Bulgarians head to the polls on Sunday (12 May) to elect a new Parliament nearly three months after public outrage forced the government to resign. The snap election comes amid the fallout of a wiretapping scandal that exposed abuse of power.
During street protests in January and February, sparked in part by high energy costs and general economic malaise, six people in different cities set themselves on fire and five died of their burns.
The protests forced Boyko Borissov’s government to resign.
Bulgaria’s political landscape is dominated by two parties. The first is Borissov’s GERB (Citizens for a European Development of Bulgaria), a party built around his personality and affiliated with the centre-right European Peoples’ Party. The second one is the Bulgarian Socialist Party (BSP) led by Sergei Stanishev, who is the leader of the Party of European Socialists (PES).
GERB enjoyed a comfortable lead over BSP by the time the mass protests started at the beginning of the year, but this time around polls gave each party around 20% of the vote.
Two other political players are certain of being represented in the next parliament. The first is the Movement of Rights and Freedoms (DPS), a party traditionally representing Bulgaria's Turkish and Muslim population as well as those living in Turkey. It is led by Lyutvi Mestan, who recently replaced its long-time leader Ahmed Dogan. The other is the nationalist ATAKA party, led by former journalist Volen Siderov, seen by many as “the opposite number” of DPS. ATAKA and DPS get around 8-9%.
Most opinion polls consider that the Bulgaria for Citizens party of former EU Commissioner Meglena Kuneva will pass the 4% threshold and make its appearance in parliament. For other parties, such as the traditional centre-right party DSB of former Prime Minister Ivan Kostov, the parliamentary future looks uncertain.
GERB's declining popularity is largely explained by the unfolding wiretapping scandal, dubbed by the news media as ‘the Bulgarian Watergate’.
If the wiretapping allegations prove to be true, Borissov’s government would have monitored many of the major political figures in the country. President Rossen Plevneliev and EU Commissioner Kristalina Georgieva were among those reportedly tapped.
In recent developments, a minister from the GERB government, Miroslav Naydenov, confirmed that all ministers and other personalities were illegally monitored by former Interior Minister Tsvetan Tsvetanov, who is the No. 2 in the party after Borissov and the engineer of GERB’s election campaign.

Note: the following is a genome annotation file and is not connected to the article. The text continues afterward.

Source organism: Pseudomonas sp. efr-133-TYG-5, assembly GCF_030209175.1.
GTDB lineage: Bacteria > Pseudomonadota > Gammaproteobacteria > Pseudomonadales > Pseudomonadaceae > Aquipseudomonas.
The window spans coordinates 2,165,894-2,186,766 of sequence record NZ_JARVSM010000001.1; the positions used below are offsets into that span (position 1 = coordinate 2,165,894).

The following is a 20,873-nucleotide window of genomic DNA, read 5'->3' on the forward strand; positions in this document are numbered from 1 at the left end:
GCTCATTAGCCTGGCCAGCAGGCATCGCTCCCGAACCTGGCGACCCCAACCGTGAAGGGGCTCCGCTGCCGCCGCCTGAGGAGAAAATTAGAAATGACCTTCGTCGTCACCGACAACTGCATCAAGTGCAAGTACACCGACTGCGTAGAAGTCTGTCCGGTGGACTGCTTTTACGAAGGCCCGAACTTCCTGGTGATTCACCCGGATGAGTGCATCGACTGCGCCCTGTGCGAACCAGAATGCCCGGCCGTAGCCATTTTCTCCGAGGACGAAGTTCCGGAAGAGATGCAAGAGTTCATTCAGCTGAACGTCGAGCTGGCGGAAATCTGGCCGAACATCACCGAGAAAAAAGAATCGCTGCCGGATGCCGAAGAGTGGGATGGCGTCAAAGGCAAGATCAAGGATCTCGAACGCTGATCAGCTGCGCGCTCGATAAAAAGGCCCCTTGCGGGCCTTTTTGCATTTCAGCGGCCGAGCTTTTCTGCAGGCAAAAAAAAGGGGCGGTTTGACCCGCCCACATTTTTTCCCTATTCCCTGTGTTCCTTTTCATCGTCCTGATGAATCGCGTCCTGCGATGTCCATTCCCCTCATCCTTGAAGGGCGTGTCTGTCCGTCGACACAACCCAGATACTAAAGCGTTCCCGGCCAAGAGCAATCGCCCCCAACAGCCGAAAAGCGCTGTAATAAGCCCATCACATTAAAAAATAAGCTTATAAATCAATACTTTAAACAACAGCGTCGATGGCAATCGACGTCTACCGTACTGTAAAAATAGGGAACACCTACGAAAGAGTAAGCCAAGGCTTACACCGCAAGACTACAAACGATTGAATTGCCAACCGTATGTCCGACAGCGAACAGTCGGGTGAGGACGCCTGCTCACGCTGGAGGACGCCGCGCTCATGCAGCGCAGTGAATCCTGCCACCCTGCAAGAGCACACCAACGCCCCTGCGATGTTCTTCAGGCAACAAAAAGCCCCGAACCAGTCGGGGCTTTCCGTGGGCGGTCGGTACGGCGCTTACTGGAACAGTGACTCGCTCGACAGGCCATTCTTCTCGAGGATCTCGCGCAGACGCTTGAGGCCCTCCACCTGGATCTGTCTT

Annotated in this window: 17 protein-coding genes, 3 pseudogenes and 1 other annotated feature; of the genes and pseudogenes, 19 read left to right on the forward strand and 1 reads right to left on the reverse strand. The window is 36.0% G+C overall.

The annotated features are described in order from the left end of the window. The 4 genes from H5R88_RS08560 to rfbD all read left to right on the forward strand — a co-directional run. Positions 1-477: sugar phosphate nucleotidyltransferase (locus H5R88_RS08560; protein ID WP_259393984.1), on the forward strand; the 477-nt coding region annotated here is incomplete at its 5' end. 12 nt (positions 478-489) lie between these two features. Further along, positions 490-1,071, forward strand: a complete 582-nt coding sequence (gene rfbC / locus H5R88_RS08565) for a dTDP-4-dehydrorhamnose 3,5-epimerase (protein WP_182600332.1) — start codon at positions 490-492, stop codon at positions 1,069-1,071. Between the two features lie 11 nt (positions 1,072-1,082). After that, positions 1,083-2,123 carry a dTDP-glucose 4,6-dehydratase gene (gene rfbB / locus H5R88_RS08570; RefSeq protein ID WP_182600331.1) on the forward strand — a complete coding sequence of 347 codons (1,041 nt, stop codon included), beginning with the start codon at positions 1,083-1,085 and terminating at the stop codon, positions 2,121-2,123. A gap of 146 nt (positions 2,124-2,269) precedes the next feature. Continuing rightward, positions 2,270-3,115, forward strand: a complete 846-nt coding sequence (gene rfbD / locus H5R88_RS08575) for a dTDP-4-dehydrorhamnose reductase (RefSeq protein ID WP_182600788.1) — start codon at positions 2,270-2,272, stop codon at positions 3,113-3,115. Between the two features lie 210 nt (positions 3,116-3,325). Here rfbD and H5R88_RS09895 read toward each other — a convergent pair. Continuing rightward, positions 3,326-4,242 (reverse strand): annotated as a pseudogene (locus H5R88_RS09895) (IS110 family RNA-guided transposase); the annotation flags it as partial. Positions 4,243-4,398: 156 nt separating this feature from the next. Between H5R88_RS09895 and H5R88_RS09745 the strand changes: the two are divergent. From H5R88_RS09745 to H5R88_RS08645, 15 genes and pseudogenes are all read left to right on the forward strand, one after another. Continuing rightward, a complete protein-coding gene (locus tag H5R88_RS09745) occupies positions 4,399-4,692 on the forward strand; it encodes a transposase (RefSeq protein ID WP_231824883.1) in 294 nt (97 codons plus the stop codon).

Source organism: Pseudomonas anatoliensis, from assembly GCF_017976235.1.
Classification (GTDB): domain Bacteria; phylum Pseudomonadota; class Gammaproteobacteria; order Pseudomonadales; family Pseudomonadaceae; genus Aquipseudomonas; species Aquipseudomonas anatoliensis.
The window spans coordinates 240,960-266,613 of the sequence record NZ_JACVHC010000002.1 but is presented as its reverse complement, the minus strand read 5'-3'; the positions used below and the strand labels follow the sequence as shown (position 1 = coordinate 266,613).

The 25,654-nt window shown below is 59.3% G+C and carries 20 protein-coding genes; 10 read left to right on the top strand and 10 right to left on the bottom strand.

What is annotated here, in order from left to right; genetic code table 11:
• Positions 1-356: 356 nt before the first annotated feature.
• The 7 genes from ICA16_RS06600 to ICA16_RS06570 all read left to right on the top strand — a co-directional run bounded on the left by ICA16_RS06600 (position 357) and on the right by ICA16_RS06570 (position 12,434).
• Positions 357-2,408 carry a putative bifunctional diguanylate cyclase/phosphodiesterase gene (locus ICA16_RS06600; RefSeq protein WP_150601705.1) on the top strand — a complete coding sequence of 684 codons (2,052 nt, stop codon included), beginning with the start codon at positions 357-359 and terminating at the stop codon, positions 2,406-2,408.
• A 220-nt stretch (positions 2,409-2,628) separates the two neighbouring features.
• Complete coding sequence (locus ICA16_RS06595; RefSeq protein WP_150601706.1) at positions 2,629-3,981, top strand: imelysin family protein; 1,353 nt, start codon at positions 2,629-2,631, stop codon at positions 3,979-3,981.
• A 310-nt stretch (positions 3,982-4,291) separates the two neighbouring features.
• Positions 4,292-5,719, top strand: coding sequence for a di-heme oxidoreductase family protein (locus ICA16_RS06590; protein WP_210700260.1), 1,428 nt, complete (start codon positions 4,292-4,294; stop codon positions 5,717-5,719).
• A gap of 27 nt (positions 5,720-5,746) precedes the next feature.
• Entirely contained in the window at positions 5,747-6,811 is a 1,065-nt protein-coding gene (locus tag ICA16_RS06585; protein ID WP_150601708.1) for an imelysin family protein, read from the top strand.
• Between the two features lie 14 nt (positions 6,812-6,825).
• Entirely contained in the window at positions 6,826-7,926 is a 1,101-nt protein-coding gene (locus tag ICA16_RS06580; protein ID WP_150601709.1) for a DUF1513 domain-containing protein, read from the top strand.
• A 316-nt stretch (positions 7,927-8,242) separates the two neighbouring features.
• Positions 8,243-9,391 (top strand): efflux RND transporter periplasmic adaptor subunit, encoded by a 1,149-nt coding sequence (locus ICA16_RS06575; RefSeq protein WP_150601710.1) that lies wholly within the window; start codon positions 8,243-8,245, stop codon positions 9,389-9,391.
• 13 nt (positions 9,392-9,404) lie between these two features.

Unauthorised wiretapping was widespread under Borissov, Prosecutor General Sotir Tsatsarov said. His office conducted interrogations of Borissov and Tzvetanov, who was charged on 30 April in connection with the wiretapping.
Tzvetanov enjoys immunity as an election candidate.
Borissov dismissed the wiretapping allegations, though in a rare TV appearance on 5 May he suggested that he would get rid of Tzetanov “if he has made a mistake”.
Tzevatnov has denied any wrongdoing, but as he was interrogated again by prosecutors on 9 May, he accused Stanishev, when he was prime minister, of having “bought” his post as leader of PES by awarding a contract for printing the new Bulgarian identity documents in 2009 to German company Siemens.
Tsvetanov alleged that there was a link between the wife of Austrian Social Democrat MEP Hannes Swoboda, who works for Siemens, and Stanishev’s “election as PES leader by Swoboda”.
Stanishev retorted that he would relinquish his immunity as a candidate for parliament, calling on Tsvetanov to do the same. Speaking on the Bulgarian national radio, Swoboda called Tsvetanov’s allegations “ugly lies”, adding that Stanishev was nominated as PES leader by Danish politician Poul Nyrup Rasmussen and elected at the PES Congress with 90% of the vote.
For the first time in Bulgaria’s modern history, little debate took place during the campaign and party leaders did not jostle on public television. More than 250 foreign observers have arrived in the country, which has a record of vote-buying and electoral fraud.
BSP and four other opposition parties have made preparations for an independent parallel vote count.
Analysts say that cobbling together a new government will be a daunting task, saying the country could become ungovernable if one or more major political players refuse to accept the election result. Some commentators already forecast another general election in autumn.
In February, the European Parliament debated the state of democracy in Bulgaria, describing it as the "weak link" in the EU and a threat to European values across the continent.